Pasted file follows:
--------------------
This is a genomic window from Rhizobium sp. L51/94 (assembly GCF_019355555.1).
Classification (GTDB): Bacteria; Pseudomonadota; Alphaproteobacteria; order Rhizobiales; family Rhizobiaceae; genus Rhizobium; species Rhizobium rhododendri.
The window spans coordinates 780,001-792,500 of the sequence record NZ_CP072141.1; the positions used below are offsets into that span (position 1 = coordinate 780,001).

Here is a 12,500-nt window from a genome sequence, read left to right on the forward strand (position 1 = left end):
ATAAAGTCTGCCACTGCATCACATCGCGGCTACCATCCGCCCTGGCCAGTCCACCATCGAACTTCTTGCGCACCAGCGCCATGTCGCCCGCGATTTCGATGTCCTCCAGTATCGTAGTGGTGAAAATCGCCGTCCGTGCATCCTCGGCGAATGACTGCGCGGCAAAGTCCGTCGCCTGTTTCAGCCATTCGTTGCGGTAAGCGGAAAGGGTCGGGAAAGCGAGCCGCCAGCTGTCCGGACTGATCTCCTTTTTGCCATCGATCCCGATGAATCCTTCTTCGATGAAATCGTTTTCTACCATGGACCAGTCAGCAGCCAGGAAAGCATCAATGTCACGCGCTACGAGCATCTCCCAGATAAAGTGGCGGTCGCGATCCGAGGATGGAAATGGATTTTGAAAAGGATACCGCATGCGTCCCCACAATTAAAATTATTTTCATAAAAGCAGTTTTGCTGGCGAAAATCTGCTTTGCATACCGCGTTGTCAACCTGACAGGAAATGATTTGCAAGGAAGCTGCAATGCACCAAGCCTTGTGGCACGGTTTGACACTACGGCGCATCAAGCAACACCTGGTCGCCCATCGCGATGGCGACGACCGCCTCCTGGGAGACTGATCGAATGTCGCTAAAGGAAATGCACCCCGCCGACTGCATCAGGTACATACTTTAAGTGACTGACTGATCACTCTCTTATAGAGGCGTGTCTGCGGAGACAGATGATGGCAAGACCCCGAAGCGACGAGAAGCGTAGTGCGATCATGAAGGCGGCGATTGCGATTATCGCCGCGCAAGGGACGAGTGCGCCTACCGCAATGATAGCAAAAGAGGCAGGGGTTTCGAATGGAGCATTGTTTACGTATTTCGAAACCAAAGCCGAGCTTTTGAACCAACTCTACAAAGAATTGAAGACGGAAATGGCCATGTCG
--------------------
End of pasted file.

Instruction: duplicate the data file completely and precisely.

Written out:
This is a genomic window from Rhizobium sp. L51/94 (assembly GCF_019355555.1).
Classification (GTDB): Bacteria; Pseudomonadota; Alphaproteobacteria; order Rhizobiales; family Rhizobiaceae; genus Rhizobium; species Rhizobium rhododendri.
The window spans coordinates 780,001-792,500 of the sequence record NZ_CP072141.1; the positions used below are offsets into that span (position 1 = coordinate 780,001).

Here is a 12,500-nt window from a genome sequence, read left to right on the forward strand (position 1 = left end):
ATAAAGTCTGCCACTGCATCACATCGCGGCTACCATCCGCCCTGGCCAGTCCACCATCGAACTTCTTGCGCACCAGCGCCATGTCGCCCGCGATTTCGATGTCCTCCAGTATCGTAGTGGTGAAAATCGCCGTCCGTGCATCCTCGGCGAATGACTGCGCGGCAAAGTCCGTCGCCTGTTTCAGCCATTCGTTGCGGTAAGCGGAAAGGGTCGGGAAAGCGAGCCGCCAGCTGTCCGGACTGATCTCCTTTTTGCCATCGATCCCGATGAATCCTTCTTCGATGAAATCGTTTTCTACCATGGACCAGTCAGCAGCCAGGAAAGCATCAATGTCACGCGCTACGAGCATCTCCCAGATAAAGTGGCGGTCGCGATCCGAGGATGGAAATGGATTTTGAAAAGGATACCGCATGCGTCCCCACAATTAAAATTATTTTCATAAAAGCAGTTTTGCTGGCGAAAATCTGCTTTGCATACCGCGTTGTCAACCTGACAGGAAATGATTTGCAAGGAAGCTGCAATGCACCAAGCCTTGTGGCACGGTTTGACACTACGGCGCATCAAGCAACACCTGGTCGCCCATCGCGATGGCGACGACCGCCTCCTGGGAGACTGATCGAATGTCGCTAAAGGAAATGCACCCCGCCGACTGCATCAGGTACATACTTTAAGTGACTGACTGATCACTCTCTTATAGAGGCGTGTCTGCGGAGACAGATGATGGCAAGACCCCGAAGCGACGAGAAGCGTAGTGCGATCATGAAGGCGGCGATTGCGATTATCGCCGCGCAAGGGACGAGTGCGCCTACCGCAATGATAGCAAAAGAGGCAGGGGTTTCGAATGGAGCATTGTTTACGTATTTCGAAACCAAAGCCGAGCTTTTGAACCAACTCTACAAAGAATTGAAGACGGAAATGGCCATGTCG